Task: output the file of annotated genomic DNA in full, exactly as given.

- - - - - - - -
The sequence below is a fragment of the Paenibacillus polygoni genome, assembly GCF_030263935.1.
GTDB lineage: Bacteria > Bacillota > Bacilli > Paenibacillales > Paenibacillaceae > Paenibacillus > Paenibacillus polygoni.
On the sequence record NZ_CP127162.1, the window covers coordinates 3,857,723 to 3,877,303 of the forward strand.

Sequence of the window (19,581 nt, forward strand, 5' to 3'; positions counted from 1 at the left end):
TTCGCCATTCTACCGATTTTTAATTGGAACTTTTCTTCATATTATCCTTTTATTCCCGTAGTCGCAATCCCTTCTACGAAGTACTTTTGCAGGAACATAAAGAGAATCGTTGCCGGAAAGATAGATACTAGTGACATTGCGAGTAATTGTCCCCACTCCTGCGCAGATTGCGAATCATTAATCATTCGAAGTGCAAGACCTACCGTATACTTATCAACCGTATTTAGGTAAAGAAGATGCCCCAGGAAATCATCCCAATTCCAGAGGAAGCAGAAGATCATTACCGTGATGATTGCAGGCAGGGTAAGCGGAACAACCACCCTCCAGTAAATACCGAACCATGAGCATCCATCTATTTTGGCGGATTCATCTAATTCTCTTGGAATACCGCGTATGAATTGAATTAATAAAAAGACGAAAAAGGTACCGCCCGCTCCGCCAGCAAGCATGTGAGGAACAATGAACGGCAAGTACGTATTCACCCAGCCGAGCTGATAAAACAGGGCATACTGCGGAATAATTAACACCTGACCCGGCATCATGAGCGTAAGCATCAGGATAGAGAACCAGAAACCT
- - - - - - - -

The sequence below is a fragment of the Paenibacillus polygoni genome, assembly GCF_030263935.1.
GTDB lineage: Bacteria > Bacillota > Bacilli > Paenibacillales > Paenibacillaceae > Paenibacillus > Paenibacillus polygoni.
On the sequence record NZ_CP127162.1, the window covers coordinates 3,857,723 to 3,877,303 of the forward strand.

Sequence of the window (19,581 nt, forward strand, 5' to 3'; positions counted from 1 at the left end):
TTCGCCATTCTACCGATTTTTAATTGGAACTTTTCTTCATATTATCCTTTTATTCCCGTAGTCGCAATCCCTTCTACGAAGTACTTTTGCAGGAACATAAAGAGAATCGTTGCCGGAAAGATAGATACTAGTGACATTGCGAGTAATTGTCCCCACTCCTGCGCAGATTGCGAATCATTAATCATTCGAAGTGCAAGACCTACCGTATACTTATCAACCGTATTTAGGTAAAGAAGATGCCCCAGGAAATCATCCCAATTCCAGAGGAAGCAGAAGATCATTACCGTGATGATTGCAGGCAGGGTAAGCGGAACAACCACCCTCCAGTAAATACCGAACCATGAGCATCCATCTATTTTGGCGGATTCATCTAATTCTCTTGGAATACCGCGTATGAATTGAATTAATAAAAAGACGAAAAAGGTACCGCCCGCTCCGCCAGCAAGCATGTGAGGAACAATGAACGGCAAGTACGTATTCACCCAGCCGAGCTGATAAAACAGGGCATACTGCGGAATAATTAACACCTGACCCGGCATCATGAGCGTAAGCATCAGGATAGAGAACCAGAAACCT